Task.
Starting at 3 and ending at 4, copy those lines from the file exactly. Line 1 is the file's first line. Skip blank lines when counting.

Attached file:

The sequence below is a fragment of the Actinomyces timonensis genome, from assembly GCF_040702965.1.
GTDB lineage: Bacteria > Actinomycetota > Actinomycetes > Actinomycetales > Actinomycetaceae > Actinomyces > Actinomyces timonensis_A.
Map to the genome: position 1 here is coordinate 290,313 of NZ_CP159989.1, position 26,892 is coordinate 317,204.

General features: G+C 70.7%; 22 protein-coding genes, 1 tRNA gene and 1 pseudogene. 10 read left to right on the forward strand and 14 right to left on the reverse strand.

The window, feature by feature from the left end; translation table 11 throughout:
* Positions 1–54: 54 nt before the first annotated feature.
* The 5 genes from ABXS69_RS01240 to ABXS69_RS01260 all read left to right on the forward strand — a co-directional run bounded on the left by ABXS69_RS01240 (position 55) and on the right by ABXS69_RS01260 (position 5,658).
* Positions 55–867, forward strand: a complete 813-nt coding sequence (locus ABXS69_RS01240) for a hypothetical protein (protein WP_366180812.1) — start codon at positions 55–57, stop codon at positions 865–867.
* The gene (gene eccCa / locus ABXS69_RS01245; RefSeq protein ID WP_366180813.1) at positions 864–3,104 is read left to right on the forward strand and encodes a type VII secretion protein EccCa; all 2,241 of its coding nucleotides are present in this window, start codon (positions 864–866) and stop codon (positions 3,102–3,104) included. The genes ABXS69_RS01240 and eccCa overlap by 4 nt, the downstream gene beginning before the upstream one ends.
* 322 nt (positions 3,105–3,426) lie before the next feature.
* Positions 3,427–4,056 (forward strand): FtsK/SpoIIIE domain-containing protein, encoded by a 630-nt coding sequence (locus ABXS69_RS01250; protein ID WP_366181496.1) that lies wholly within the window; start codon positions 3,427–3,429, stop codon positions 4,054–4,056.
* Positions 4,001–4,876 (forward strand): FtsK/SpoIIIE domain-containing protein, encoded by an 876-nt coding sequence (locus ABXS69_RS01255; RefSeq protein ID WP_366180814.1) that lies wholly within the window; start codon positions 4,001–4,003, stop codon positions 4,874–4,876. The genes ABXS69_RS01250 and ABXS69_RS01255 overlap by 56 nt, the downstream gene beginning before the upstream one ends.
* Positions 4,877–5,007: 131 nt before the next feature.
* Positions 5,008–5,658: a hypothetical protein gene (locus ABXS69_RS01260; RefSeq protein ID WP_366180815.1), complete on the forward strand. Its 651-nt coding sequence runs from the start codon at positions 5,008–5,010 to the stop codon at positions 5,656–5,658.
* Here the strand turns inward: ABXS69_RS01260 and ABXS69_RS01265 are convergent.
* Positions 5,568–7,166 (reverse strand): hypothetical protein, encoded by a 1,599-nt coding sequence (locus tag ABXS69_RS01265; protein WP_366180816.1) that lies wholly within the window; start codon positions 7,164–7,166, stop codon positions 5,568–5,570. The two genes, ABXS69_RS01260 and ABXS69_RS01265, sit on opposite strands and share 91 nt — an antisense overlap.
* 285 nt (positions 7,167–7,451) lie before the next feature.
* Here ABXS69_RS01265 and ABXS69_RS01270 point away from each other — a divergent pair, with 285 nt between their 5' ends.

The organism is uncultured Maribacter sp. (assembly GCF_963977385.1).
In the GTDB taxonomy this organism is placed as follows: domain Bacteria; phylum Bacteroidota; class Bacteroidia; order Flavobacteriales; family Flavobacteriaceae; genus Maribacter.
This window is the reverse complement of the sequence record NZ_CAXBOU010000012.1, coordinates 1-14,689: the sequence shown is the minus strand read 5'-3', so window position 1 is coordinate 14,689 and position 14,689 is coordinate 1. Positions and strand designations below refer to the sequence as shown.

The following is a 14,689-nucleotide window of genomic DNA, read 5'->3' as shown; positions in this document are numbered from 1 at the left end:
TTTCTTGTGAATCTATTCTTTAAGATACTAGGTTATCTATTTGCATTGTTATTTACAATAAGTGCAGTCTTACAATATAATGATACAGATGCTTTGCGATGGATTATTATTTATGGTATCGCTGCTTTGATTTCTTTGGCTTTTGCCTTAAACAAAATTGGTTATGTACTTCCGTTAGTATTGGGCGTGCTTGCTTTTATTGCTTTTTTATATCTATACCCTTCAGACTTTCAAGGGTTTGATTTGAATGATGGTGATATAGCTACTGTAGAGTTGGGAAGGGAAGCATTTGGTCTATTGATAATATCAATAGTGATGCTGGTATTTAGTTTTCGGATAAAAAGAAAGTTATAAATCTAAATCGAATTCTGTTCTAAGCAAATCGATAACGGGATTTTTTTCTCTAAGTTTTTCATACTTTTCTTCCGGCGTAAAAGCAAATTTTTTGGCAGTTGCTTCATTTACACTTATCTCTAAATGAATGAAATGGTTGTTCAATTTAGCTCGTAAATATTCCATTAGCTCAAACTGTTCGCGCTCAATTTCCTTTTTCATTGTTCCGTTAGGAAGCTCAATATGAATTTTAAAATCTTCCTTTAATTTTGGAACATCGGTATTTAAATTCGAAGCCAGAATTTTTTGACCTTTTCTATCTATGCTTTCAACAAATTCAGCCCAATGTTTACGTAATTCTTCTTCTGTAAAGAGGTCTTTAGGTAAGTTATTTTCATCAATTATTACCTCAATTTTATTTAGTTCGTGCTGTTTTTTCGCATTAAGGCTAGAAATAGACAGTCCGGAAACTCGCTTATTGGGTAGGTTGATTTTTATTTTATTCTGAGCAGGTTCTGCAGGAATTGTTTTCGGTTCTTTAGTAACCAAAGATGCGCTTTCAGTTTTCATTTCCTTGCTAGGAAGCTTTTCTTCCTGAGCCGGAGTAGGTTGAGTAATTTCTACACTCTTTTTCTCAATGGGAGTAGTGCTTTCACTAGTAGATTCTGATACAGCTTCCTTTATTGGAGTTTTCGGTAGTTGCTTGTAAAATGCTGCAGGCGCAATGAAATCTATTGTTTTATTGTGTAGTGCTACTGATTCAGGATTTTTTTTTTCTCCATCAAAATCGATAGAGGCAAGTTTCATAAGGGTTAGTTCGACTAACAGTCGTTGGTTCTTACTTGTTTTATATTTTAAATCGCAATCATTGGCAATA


Map to the genome: position 1 here is coordinate 290,313 of NZ_CP159989.1, position 26,892 is coordinate 317,204.

General features: G+C 70.7%; 22 protein-coding genes, 1 tRNA gene and 1 pseudogene. 10 read left to right on the forward strand and 14 right to left on the reverse strand.